Menstruation has again come to the spotlight, highlighting how deeply ingrained societal expectations around menstruation limit girls’ rights and negatively impact their wellbeing. There are over 355 million menstruating women in India, but millions of women face major barriers to a safe and adequate menstrual hygiene management (MHM) experience.
One solution which was offered was sanitary pads. According to reports, in India, just 57.6% of women use sanitary napkins, and 23 million girls drop out of school each year after their periods begin. Many girls do not have the privilege to buy/use pads. The movie Pad Man was instrumental in igniting discussions around cycles and positioning sanitary pads as the saviour.
We recognise sanitary pads as a hygienic choice for millions of girls and women to handle their periods in this blog.
Menstrual health is critical to a woman’s health and the health of her family and society. However, mindsets, traditions and institutional prejudices frequently prevent women from receiving the menstrual health care they need, particularly in developing countries. Menstrual hygiene is also one of the most difficult development challenges today.
Menstruation is linked to the beginning of puberty in girls and it often brings with it rules, limits, loneliness and a shift in society’s perceptions of girls. This shift in attitude toward girls, which includes constraints on self-expression, education, mobility and independence, has far-reaching implications for women’s mindset.
Menstrual hygiene management programmes aim to ensure that girls and women can handle their periods in a sanitary manner while also receiving health, education and other benefits. To achieve this aim, we need to increase menstrual hygiene knowledge and education and access to healthy products and responsive water, sanitation and hygiene (WASH) infrastructure.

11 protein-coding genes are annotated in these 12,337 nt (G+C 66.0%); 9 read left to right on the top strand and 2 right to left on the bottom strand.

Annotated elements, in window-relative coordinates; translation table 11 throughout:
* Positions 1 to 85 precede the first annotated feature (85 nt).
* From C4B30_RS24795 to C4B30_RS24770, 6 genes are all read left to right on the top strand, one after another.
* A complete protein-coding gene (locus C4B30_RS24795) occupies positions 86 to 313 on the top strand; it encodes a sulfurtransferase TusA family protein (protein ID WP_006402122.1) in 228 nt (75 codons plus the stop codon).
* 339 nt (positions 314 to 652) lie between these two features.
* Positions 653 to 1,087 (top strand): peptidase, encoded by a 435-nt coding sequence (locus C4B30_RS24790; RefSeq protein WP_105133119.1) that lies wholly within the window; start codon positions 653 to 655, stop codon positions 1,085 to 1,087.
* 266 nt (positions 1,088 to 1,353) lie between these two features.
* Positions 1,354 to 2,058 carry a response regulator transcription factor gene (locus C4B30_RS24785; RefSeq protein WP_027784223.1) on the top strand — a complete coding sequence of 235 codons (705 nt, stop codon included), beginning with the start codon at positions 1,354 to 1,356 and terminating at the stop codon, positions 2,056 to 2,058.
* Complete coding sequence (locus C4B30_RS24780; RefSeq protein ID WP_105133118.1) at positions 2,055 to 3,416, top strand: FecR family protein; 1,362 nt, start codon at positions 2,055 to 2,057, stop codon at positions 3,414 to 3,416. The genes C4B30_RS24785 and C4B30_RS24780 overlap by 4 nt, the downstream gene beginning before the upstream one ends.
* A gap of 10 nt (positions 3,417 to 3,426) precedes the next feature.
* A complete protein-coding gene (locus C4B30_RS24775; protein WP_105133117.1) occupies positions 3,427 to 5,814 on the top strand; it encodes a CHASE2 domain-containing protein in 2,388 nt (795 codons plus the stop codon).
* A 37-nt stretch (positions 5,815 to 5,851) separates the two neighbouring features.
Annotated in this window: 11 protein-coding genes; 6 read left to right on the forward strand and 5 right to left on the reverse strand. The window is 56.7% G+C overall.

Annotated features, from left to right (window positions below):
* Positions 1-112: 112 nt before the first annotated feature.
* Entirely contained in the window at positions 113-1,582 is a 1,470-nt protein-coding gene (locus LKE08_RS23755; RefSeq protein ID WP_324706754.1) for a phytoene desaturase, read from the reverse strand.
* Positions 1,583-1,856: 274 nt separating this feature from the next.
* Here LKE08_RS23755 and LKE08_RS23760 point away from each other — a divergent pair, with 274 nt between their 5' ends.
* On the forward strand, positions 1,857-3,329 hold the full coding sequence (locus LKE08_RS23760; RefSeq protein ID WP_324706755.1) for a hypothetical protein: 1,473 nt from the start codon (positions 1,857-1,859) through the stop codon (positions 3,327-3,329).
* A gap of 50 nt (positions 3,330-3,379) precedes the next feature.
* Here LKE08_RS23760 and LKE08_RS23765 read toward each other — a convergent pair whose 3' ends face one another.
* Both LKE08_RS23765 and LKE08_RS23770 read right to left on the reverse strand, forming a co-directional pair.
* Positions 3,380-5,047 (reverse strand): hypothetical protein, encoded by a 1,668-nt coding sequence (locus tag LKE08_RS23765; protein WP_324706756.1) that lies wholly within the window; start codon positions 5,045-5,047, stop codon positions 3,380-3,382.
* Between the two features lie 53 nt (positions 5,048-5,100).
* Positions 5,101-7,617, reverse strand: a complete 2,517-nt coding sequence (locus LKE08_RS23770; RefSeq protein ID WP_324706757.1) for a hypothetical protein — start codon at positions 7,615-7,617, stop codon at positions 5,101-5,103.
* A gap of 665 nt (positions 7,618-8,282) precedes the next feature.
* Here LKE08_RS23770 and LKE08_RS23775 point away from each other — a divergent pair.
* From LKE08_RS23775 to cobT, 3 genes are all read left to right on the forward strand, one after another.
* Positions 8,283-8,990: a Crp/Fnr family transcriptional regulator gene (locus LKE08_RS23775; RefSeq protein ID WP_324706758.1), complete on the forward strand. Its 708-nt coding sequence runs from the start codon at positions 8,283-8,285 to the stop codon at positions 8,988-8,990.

Although several programmes discuss some of these concerns, we must focus our efforts on better understanding the menstrual hygiene product environment and waste management issues. Menstrual health and hygiene would be impossible to achieve without this holistic approach.
In Indian culture, menstruation is still regarded as a taboo topic. Even today, cultural and social pressures make it difficult to ensure that teenage girls receive adequate education on menstrual hygiene. Mothers are hesitant to discuss puberty and menstruation with their daughters and many of them lack scientific information on the topic.
Women are not allowed to participate in regular activities during their menstrual periods. These days, they are not permitted to enter the space. Before a woman is allowed to return to her space, she must be “purified”, meaning she must refrain from performing any rituals. She is not permitted to enter the kitchen or a shrine for the length, and anything she touches will “go bad” or rot. However, the fact is that the woman is going through a normal and balanced biological phase.
Apne Aap is a one-of-a-kind movement aimed at empowering women to be changemakers in their communities. The NGOs goal is to provide information and awareness about menstrual health and hygiene to children, women and men, and free sanitary pads, as part of the Water, Sanitation and Hygiene campaign (WASH). It also aims to raise awareness about proper sanitisation, which is a pressing issue in India.
Integrated awareness, inspiration, and meditation programmes will be used to achieve the goal of this holistic sensitisation NGO and provide know-how on dealing with the topic of menstruation, improving girls’ knowledge of personal hygiene and boosting their morale by answering their questions through interactive and engaging training methods.
By Ahmedabad University Students
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